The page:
IOJ splits again, quits 20-party | The Daily Star
12:00 AM, January 08, 2016 / LAST MODIFIED: 02:53 AM, January 08, 2016

IOJ splits again, quits 20-party

'Pressure factor' behind decision of Nejami's faction; Raquib-led group assures Khaleda of allegiance

Ending its 17-year ties with the BNP-led alliance, a faction of the Islami Oikya Jote led by Abdul Latif Nejami yesterday quit the combine.

Nejami, chairman of the Qawmi madrasa-based IOJ's faction, made the announcement at its triennial council at the capital's Institute of Engineers, Bangladesh.

Talking to The Daily Star, several leaders of the Islamist party faction said they had no alternative but to quit the BNP-led alliance, as the government put “huge pressure” on them to quit the opposition combine.

“Otherwise, the government would have forced us to change the two principals of the capital's Lalbagh and Boro Katra madrasas -- the faction's stronghold and the main source of its income,” said one of its leaders, wishing anonymity.

Two leaders of the faction -- Abul Hasnet, son of late IOJ chief Fazlul Huq Amini, and Saiful Islam, brother-in-law of Hasnet -- are principal and vice principal of Boro Katra madrasa with 600 students.

The two are also members of the managing committee of the 60-year-old Lalbagh madrasa that now has 1,500 students.

“Amini's family and relatives as well as the faction will suffer a big blow if they lose control over the two madrasas,” said a leader of the faction on condition of anonymity.

Talking to reporters after the council, Nejami refuted the claims that the faction was under “government pressure” to quit the opposition platform.

Within two hours of Nejami's announcement, the faction's Senior Vice Chairman MA Raquib made a counter move.

He proclaimed himself as the new chairman of the faction, and said it will not leave the BNP-led coalition.

“Those who have decided to quit the combine violated the party's constitution. They have lost their positions in the party. We have replaced them,” he said at an emergency press briefing at the BNP chairperson's Gulshan office.

“Islami Oikya Jote is with the 20-party alliance, and we will remain with it in the future.

Terming the Nejami-led new committee illegal, he said, “We will announce a full committee after holding a meeting of majlish-e-sura within 15 days." 

He claimed that the faction's top leaders, including Nejami, held a meeting at the party's Paltan office on Wednesday evening and decided to stay in the BNP-led alliance.

But Nejami and Secretary General of the faction Mufti Foyzullah went back on the decision and announced severing relations with the opposition combine, he told journalists.

Later at night, the Raquib-led faction of the IOJ met BNP Chairperson Khaleda Zia and presented her a bouquet at her Gulshan office.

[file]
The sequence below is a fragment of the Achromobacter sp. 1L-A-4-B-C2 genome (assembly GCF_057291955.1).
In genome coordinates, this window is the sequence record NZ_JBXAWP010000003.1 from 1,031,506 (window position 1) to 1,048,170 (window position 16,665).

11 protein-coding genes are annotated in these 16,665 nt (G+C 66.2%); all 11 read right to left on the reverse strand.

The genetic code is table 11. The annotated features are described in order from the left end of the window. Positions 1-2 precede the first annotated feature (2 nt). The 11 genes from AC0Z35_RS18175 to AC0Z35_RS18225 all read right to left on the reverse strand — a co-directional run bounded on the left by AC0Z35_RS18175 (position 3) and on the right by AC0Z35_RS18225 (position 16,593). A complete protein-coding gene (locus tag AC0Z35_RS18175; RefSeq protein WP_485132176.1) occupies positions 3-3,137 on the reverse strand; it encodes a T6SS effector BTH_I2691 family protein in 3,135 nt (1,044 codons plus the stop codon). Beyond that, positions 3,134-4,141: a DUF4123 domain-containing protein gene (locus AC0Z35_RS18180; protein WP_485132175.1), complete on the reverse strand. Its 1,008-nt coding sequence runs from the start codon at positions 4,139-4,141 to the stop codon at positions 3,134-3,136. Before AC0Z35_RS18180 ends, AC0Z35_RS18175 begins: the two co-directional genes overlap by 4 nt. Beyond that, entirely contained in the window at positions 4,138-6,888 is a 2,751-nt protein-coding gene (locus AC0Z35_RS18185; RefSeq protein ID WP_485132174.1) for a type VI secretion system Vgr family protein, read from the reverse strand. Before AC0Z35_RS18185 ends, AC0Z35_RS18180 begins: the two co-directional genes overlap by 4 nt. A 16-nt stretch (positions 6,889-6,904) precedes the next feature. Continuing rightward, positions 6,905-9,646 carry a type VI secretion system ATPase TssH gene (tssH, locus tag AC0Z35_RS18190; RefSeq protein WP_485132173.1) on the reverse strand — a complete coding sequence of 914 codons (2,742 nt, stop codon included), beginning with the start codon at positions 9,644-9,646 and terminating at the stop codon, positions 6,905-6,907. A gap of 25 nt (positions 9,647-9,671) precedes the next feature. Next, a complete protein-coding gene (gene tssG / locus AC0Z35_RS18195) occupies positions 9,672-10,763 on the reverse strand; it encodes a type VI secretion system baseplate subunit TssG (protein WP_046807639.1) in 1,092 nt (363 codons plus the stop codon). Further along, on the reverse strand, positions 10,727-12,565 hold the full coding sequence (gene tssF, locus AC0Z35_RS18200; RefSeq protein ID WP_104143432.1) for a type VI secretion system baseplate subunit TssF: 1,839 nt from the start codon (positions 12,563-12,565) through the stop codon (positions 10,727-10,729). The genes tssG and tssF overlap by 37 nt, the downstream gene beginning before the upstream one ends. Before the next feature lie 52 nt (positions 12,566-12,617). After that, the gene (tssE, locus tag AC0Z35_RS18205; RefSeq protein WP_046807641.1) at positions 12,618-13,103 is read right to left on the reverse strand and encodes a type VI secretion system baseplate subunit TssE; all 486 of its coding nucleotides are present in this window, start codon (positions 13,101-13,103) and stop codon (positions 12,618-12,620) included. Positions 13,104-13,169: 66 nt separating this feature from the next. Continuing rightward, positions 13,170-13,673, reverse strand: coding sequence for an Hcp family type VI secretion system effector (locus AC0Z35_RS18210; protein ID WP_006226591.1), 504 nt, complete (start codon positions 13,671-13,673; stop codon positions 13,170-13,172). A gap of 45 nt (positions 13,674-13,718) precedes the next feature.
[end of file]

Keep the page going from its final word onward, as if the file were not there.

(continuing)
With the latest rift in the Islamist party, it now has three factions -- one led by Nejami, one by Raquib, and the other by Misbaur Rahman loyal to the ruling Awami League.

Misbaur broke away from the IOJ in 2005 following an intra-party dispute over the trial of top Jamaat-e-Islami leaders on war crimes charges and Jamaat's alleged involvement in militancy.

Towards the end of 2014, four components of the BNP-led alliance -- National Democratic Party, Islamic Party, National People's Party and NAP (Bhashani) -- split over the issue of staying in the BNP-led combine.

At yesterday's council, the Nejami-led faction said for the first time that the January-5 national election of 2014 was “legal” since it was held in line with the constitution.

The faction, however, said there were moral questions about the polls.

Nejami said the faction will now give attention to organisational activities and contest the next national election from all constituencies.

The faction announced a 31-member majlish-e-sura, its highest policy-making body, re-electing Nejami and Foyzullah as chairman and secretary general. It also formed a 101-member national executive committee.

The faction raised a five-point demand that includes the enactment of a law with a provision of death penalty for hurting religious sentiment and exclusion of all anti-Islamic elements from the women's development policy.

Over the last two weeks, there were indications that the Nejami-led faction would quit the BNP-led alliance, as its leaders skipped meetings with the BNP chief.

There were also hints that the ruling AL is building relations with the Nejami-led faction. Many were surprised when Nejami, and Hasnet, whose father Amini was a staunch critic of the Sheikh Hasina-led government and her secularist policies, were invited to the Victory Day reception at the Bangabhaban on December 16.

The faction's Secretary General Foyzullah, who faces several criminal cases, avoided appearing in public since May 5, 2013, when law enforcers flushed Hefajat-e-Islam men out of the city's Shapla Chattar.

But he started making public appearances around three weeks ago.

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